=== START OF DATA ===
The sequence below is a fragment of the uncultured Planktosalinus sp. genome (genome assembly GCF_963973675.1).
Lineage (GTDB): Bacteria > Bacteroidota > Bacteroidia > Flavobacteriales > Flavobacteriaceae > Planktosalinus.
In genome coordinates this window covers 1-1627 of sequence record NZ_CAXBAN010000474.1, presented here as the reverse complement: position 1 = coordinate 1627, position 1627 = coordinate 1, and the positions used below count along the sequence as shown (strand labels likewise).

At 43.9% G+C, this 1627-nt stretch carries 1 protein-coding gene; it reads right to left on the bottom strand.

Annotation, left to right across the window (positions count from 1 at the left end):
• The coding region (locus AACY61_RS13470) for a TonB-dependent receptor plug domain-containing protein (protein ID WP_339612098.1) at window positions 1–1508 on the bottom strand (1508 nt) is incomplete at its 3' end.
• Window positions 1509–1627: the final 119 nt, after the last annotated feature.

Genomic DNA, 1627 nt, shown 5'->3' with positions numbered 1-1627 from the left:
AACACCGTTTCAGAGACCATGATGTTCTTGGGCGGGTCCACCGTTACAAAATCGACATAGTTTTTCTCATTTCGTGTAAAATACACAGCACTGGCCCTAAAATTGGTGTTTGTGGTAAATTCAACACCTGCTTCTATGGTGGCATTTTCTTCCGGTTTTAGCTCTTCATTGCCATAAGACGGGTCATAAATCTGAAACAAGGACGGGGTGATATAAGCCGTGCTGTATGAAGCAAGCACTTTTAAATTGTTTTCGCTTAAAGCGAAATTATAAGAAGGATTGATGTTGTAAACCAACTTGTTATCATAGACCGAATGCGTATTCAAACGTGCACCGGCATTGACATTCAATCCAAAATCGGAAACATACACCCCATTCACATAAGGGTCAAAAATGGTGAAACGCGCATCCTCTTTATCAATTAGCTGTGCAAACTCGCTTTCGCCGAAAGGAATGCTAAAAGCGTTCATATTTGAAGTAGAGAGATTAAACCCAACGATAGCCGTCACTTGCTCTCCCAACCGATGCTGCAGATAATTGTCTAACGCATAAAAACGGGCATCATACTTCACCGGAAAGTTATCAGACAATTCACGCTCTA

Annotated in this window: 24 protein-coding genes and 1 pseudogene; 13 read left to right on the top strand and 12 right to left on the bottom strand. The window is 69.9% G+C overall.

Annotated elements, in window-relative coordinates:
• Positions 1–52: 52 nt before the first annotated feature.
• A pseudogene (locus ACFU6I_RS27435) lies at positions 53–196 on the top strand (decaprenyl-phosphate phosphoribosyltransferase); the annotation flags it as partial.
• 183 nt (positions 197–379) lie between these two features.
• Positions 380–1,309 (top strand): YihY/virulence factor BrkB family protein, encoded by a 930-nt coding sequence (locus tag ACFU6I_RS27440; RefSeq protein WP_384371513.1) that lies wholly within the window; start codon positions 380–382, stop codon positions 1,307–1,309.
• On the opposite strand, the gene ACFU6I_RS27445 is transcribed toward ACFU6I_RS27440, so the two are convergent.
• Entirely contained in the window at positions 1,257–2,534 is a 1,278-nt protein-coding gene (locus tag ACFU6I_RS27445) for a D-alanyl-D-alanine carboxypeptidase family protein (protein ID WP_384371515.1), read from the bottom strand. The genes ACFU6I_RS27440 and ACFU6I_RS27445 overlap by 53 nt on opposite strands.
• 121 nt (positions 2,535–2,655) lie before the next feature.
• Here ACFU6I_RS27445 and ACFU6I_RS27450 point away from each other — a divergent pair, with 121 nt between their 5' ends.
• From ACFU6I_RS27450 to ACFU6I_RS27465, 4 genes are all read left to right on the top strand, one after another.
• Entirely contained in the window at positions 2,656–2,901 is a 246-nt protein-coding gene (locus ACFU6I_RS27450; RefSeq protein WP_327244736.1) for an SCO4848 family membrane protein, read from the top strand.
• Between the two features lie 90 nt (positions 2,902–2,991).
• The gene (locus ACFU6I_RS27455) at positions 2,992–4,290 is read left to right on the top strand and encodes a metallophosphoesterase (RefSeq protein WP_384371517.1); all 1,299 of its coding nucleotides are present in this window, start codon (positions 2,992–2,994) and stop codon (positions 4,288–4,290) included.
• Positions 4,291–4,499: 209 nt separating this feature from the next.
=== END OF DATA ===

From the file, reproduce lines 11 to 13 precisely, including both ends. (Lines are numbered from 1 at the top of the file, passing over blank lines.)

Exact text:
Annotated elements, in window-relative coordinates:
• Positions 1–52: 52 nt before the first annotated feature.
• A pseudogene (locus ACFU6I_RS27435) lies at positions 53–196 on the top strand (decaprenyl-phosphate phosphoribosyltransferase); the annotation flags it as partial.